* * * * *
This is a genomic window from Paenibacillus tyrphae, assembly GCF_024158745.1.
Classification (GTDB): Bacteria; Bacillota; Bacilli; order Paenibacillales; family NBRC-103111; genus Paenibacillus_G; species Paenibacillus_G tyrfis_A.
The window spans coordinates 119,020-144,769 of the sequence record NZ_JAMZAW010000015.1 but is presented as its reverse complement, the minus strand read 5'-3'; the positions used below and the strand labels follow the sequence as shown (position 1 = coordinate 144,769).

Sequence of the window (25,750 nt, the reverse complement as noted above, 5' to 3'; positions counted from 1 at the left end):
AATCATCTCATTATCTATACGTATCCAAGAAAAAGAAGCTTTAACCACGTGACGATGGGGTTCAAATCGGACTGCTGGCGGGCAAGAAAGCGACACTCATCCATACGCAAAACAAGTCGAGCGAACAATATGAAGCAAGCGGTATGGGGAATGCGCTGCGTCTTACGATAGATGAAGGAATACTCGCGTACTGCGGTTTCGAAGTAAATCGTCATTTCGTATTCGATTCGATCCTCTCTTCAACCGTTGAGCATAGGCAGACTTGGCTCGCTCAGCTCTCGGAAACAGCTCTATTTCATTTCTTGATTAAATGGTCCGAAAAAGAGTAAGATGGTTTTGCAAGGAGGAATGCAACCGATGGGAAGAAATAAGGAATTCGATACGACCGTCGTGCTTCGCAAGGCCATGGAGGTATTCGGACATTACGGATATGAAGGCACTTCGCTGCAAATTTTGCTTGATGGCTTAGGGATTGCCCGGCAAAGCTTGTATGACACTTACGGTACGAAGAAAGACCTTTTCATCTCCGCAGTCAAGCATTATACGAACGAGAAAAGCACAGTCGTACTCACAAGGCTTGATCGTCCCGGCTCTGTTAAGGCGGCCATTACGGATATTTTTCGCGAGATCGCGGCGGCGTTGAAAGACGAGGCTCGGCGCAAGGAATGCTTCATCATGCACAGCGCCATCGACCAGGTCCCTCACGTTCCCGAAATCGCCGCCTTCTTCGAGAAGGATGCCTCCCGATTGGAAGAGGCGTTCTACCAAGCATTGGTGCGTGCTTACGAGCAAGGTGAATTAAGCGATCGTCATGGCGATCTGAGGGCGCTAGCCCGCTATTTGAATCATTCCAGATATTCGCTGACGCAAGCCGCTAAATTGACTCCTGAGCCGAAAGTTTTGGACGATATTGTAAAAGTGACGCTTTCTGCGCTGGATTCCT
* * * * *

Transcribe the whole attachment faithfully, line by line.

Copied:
This is a genomic window from Paenibacillus tyrphae, assembly GCF_024158745.1.
Classification (GTDB): Bacteria; Bacillota; Bacilli; order Paenibacillales; family NBRC-103111; genus Paenibacillus_G; species Paenibacillus_G tyrfis_A.
The window spans coordinates 119,020-144,769 of the sequence record NZ_JAMZAW010000015.1 but is presented as its reverse complement, the minus strand read 5'-3'; the positions used below and the strand labels follow the sequence as shown (position 1 = coordinate 144,769).

Sequence of the window (25,750 nt, the reverse complement as noted above, 5' to 3'; positions counted from 1 at the left end):
AATCATCTCATTATCTATACGTATCCAAGAAAAAGAAGCTTTAACCACGTGACGATGGGGTTCAAATCGGACTGCTGGCGGGCAAGAAAGCGACACTCATCCATACGCAAAACAAGTCGAGCGAACAATATGAAGCAAGCGGTATGGGGAATGCGCTGCGTCTTACGATAGATGAAGGAATACTCGCGTACTGCGGTTTCGAAGTAAATCGTCATTTCGTATTCGATTCGATCCTCTCTTCAACCGTTGAGCATAGGCAGACTTGGCTCGCTCAGCTCTCGGAAACAGCTCTATTTCATTTCTTGATTAAATGGTCCGAAAAAGAGTAAGATGGTTTTGCAAGGAGGAATGCAACCGATGGGAAGAAATAAGGAATTCGATACGACCGTCGTGCTTCGCAAGGCCATGGAGGTATTCGGACATTACGGATATGAAGGCACTTCGCTGCAAATTTTGCTTGATGGCTTAGGGATTGCCCGGCAAAGCTTGTATGACACTTACGGTACGAAGAAAGACCTTTTCATCTCCGCAGTCAAGCATTATACGAACGAGAAAAGCACAGTCGTACTCACAAGGCTTGATCGTCCCGGCTCTGTTAAGGCGGCCATTACGGATATTTTTCGCGAGATCGCGGCGGCGTTGAAAGACGAGGCTCGGCGCAAGGAATGCTTCATCATGCACAGCGCCATCGACCAGGTCCCTCACGTTCCCGAAATCGCCGCCTTCTTCGAGAAGGATGCCTCCCGATTGGAAGAGGCGTTCTACCAAGCATTGGTGCGTGCTTACGAGCAAGGTGAATTAAGCGATCGTCATGGCGATCTGAGGGCGCTAGCCCGCTATTTGAATCATTCCAGATATTCGCTGACGCAAGCCGCTAAATTGACTCCTGAGCCGAAAGTTTTGGACGATATTGTAAAAGTGACGCTTTCTGCGCTGGATTCCT